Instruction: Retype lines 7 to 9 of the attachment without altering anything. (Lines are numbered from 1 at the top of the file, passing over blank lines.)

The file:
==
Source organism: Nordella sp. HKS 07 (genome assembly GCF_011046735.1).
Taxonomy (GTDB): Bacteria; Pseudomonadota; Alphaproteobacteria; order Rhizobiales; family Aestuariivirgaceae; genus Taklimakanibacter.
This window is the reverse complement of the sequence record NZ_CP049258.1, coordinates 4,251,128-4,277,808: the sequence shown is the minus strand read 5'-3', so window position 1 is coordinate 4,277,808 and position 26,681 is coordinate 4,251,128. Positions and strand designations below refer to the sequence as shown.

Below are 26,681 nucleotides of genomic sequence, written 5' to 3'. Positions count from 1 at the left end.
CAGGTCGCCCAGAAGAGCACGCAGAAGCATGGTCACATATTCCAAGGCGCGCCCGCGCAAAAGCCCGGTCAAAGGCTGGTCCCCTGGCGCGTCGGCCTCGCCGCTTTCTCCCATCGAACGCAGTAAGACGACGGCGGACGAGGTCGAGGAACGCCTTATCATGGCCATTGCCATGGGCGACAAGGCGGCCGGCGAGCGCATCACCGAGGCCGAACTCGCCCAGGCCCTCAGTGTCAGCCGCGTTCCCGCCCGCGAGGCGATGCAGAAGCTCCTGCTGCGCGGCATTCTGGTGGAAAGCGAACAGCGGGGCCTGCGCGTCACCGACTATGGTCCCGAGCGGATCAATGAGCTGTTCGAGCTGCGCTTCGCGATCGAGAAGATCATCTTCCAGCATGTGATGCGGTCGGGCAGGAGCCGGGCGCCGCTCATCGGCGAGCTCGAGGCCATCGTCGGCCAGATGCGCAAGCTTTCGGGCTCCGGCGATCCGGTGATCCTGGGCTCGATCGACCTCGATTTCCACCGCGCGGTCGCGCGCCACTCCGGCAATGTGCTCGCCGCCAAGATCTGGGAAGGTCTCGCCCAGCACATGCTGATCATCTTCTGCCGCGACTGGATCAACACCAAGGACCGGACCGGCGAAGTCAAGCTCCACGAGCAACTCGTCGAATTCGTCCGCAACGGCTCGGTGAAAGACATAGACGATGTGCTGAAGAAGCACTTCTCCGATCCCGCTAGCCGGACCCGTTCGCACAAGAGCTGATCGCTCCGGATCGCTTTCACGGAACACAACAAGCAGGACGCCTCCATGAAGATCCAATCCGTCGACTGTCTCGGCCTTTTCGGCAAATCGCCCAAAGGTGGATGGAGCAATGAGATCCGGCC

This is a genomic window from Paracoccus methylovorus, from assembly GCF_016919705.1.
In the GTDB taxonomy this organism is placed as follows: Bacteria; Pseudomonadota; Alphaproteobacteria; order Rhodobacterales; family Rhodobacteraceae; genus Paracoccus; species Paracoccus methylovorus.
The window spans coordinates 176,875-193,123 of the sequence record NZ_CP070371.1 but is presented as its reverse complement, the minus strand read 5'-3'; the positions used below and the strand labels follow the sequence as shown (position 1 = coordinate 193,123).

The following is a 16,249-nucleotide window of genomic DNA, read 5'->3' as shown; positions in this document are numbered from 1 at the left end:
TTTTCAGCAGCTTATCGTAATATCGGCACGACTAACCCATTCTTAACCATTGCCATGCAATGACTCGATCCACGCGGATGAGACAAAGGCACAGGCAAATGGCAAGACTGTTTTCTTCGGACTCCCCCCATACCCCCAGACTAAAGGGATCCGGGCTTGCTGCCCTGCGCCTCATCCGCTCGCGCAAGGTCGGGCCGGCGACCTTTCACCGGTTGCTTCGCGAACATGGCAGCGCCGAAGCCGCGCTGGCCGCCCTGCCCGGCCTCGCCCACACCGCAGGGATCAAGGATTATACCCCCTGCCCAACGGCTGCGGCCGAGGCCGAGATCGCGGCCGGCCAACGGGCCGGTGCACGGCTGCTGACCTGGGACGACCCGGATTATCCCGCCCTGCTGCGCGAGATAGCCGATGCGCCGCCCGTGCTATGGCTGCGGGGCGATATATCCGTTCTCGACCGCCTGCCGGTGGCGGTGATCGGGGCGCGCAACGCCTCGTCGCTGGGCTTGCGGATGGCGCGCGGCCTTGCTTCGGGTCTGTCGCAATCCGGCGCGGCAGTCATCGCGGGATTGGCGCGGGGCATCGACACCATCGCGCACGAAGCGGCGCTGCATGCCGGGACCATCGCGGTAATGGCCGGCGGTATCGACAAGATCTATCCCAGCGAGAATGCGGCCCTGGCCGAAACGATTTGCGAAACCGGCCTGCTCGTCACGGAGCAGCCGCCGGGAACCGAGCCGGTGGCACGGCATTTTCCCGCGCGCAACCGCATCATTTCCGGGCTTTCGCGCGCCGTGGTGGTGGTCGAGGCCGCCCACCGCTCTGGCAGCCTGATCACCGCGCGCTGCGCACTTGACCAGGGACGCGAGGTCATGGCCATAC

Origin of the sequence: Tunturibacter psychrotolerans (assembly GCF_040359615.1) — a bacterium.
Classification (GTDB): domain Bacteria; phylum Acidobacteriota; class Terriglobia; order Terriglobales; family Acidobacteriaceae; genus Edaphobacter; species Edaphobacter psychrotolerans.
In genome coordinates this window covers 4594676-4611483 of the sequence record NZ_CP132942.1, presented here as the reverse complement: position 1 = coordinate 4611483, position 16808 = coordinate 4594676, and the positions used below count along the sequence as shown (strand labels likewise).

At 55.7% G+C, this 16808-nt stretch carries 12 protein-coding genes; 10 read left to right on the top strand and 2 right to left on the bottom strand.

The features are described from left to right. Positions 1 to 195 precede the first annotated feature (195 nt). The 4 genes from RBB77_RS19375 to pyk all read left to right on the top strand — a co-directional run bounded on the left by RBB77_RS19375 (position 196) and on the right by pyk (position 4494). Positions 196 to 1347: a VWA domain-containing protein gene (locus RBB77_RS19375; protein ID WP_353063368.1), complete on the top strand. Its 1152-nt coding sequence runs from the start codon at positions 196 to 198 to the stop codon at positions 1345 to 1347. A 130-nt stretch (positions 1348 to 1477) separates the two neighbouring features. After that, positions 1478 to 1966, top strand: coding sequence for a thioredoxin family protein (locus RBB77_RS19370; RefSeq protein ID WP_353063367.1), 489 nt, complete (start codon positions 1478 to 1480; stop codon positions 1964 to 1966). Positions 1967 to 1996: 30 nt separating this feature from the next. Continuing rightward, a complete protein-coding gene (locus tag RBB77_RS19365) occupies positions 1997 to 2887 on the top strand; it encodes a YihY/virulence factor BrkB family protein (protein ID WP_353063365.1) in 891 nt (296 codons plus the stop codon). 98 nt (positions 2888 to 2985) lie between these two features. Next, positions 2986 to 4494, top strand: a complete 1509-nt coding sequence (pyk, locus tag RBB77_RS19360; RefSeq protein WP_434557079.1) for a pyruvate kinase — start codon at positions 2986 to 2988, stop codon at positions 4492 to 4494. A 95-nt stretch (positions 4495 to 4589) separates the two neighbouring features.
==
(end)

In the GTDB taxonomy this organism is placed as follows: Bacteria; Pseudomonadota; Alphaproteobacteria; order Rhodobacterales; family Rhodobacteraceae; genus Paracoccus; species Paracoccus methylovorus.
The window spans coordinates 176,875-193,123 of the sequence record NZ_CP070371.1 but is presented as its reverse complement, the minus strand read 5'-3'; the positions used below and the strand labels follow the sequence as shown (position 1 = coordinate 193,123).

The following is a 16,249-nucleotide window of genomic DNA, read 5'->3' as shown; positions in this document are numbered from 1 at the left end: